People Who Love Children for the Wrong Reasons: Protecting our Youthful Participants and Profession from Pedophiles

Authors

  • David L. Jewell

Keywords:

sexual abuse, pedophiles, staff recruitment, facility planning

Abstract

It is an unfortunate reality that the very nature of the recreation profession’s mission makes it very attractive to some individuals with undesirable missions of their own; namely, the sexual exploitation or abuse of children. This group of men and women known as pedophiles are attracted to professions and facilities that allow them to establish intimate contact with children and that allow them to establish trust relationships with children they perceive as being vulnerable.Recreation administrators and planners have both legal and ethical duty to take measures that will lessen the likelihood that such individuals will gain access to children in the recreation venue. The legal principles of “respondeat superior” and “in loco parentis” have repeatedly been upheld upon appeal in the federal courts and the absence of a specific law within a jurisdiction directing the screening of paid and volunteer staff does not exempt an agency from meeting this responsibility.The screening of employees and volunteers should begin prior to the interview process and when recruiting staff the best advice is to “play it close to the vest.” Namely, as much as possible the process should be contained within professional circles, child serving agencies, etc. Likewise, background checks should be in hand even prior to the actual interview.During the interview process, there are a number of characteristics administrators should look for in candidates. While desirable for working with all children, they are particularly critical for settings providing services for at-risk children and those that are attempting to recover from abuse and/or neglect.During the actual interview and selection processes, administrators need to take caution and not be swayed by some prevailing myths as to who will and will not abuse children. It is important to remember that anyone can be a pedophile.Another reality is that pedophiles look for victims anywhere there are children. Unfortunately, many of these places are recreation venues. While it is likely impossible to make sites entirely molester-proof, there are a number of measures that can be undertaken to make them far less attractive to sexual predators. While aesthetics will continue to play an important role in facility planning, the safety of children must be the primary consideration.A recent court decision suggests that responsible administrators will make children and their caregivers active participants in the protection efforts. Children need to be educated as to inappropriate behaviors, how to rebuke efforts of aggression, and how to report offenders.Finally, administrators need to act responsibly and enforce a zero tolerance policy with regard to sexual abuse, as well as other forms of maltreatment. The preservation of the agency’s reputation should not be a deterrent to the immediate and thorough reporting of suspected incidences to authorities.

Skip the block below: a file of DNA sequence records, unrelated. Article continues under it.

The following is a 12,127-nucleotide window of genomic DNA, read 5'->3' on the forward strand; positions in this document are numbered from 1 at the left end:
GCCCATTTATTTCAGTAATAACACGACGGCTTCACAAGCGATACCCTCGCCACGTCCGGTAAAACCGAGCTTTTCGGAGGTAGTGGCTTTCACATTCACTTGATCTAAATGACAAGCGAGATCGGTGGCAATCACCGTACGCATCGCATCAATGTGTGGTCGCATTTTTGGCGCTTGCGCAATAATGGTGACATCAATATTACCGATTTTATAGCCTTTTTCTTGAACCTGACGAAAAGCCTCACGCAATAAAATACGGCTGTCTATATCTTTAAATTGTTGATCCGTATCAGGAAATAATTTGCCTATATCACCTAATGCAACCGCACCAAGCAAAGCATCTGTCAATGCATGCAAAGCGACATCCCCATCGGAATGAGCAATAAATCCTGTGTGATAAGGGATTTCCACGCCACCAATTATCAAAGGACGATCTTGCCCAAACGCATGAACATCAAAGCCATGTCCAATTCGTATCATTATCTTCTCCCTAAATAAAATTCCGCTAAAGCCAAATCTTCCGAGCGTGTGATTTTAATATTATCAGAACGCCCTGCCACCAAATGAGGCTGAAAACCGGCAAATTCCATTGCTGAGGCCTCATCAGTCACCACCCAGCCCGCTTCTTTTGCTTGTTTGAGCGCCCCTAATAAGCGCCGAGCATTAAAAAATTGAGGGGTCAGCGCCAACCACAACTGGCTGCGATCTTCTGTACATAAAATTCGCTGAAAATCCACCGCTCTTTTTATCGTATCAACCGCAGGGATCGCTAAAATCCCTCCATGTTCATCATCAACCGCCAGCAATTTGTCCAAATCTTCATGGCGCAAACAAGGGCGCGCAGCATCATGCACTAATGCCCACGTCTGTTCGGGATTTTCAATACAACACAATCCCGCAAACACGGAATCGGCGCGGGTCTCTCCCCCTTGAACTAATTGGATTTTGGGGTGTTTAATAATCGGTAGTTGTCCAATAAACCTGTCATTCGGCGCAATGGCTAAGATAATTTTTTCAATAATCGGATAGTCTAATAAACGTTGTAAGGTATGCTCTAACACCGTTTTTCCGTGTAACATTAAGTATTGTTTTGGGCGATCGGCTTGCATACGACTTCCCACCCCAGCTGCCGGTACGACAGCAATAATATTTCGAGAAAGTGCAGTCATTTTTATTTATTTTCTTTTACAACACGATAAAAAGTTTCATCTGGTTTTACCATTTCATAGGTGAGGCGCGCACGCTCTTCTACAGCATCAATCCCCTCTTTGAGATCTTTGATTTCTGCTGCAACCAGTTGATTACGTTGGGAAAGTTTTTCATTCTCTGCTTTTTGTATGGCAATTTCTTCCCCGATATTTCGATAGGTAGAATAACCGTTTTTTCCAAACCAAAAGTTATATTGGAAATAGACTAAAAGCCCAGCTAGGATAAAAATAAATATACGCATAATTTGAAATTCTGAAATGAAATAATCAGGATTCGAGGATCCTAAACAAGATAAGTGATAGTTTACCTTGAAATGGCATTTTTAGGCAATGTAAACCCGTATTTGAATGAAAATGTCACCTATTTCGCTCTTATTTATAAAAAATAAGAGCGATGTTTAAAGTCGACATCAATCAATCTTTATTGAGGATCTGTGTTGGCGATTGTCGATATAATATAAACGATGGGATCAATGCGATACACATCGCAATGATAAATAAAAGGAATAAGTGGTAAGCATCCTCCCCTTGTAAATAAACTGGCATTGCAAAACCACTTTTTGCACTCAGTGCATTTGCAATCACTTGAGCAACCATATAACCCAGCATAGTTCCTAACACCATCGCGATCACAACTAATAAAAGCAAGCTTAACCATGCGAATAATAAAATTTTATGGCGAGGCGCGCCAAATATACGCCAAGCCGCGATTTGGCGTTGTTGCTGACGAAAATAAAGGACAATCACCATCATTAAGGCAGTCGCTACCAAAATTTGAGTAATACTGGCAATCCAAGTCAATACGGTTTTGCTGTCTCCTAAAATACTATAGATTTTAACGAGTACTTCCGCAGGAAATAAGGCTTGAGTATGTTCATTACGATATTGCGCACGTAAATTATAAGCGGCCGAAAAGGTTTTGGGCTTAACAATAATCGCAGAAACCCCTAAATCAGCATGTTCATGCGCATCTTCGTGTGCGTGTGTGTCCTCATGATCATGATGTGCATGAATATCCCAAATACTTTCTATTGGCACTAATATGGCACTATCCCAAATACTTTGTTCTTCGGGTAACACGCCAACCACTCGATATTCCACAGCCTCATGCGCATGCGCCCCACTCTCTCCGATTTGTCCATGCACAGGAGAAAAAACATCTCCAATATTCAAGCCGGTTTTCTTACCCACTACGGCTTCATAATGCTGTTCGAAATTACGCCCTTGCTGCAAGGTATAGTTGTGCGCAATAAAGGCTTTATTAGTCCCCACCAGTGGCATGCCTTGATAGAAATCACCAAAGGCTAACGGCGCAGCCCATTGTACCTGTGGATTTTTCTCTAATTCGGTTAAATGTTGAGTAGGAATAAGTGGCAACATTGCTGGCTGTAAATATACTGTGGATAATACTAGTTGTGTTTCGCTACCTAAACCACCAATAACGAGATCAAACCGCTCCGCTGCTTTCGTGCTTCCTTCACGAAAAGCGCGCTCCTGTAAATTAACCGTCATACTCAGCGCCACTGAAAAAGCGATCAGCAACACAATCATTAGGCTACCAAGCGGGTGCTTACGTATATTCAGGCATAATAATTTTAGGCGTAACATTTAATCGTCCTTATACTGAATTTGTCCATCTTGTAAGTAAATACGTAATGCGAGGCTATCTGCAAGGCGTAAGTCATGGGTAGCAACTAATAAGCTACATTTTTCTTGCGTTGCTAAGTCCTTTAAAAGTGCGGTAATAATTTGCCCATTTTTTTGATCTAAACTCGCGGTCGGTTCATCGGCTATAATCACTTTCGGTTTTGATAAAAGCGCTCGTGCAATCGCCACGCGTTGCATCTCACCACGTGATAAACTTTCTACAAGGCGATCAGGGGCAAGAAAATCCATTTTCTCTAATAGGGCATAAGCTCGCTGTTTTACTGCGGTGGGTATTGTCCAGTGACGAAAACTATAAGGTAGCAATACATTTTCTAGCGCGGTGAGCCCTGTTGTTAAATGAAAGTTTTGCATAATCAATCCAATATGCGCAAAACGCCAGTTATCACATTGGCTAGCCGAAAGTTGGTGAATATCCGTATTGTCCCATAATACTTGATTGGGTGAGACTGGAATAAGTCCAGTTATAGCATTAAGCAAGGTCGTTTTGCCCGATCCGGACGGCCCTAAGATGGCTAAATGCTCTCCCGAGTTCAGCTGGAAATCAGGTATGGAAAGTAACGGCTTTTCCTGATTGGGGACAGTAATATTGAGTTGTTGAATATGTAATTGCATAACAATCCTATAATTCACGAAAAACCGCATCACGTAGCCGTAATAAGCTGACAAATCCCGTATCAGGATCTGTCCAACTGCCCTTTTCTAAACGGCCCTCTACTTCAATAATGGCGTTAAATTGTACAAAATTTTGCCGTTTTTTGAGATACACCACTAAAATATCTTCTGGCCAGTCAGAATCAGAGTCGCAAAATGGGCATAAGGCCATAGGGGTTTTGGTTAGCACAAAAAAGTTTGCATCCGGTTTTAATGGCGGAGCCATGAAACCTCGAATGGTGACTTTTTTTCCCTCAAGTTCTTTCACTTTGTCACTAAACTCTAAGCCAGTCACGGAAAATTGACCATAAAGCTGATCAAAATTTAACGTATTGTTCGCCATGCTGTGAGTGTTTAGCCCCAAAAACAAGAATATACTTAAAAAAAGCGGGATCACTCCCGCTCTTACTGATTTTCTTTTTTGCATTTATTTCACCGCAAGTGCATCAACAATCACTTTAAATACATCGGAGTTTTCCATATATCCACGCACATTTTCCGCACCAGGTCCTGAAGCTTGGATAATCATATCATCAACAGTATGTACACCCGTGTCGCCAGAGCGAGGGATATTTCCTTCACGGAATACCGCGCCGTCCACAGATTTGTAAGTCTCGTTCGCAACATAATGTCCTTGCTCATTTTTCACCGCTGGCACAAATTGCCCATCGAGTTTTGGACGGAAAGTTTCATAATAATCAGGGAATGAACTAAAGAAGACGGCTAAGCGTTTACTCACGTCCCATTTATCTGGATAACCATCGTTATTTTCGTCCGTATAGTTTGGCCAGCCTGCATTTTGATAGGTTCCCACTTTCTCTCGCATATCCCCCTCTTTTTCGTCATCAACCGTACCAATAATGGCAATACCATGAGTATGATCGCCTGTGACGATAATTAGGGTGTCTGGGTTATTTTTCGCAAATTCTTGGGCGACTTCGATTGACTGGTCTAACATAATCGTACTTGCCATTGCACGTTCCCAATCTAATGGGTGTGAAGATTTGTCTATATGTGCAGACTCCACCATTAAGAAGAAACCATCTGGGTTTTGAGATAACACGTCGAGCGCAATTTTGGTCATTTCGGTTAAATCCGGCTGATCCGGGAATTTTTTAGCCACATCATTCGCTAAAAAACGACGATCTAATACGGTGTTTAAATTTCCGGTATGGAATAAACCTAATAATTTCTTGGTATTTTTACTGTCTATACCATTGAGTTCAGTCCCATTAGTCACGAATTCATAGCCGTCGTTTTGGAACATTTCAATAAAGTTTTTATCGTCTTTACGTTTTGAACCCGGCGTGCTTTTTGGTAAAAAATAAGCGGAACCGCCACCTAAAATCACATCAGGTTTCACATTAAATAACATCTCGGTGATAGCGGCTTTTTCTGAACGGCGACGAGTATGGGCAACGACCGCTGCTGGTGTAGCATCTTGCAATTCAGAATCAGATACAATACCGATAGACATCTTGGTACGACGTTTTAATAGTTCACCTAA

Published

2003-04-18

Issue

Section

Programs That Work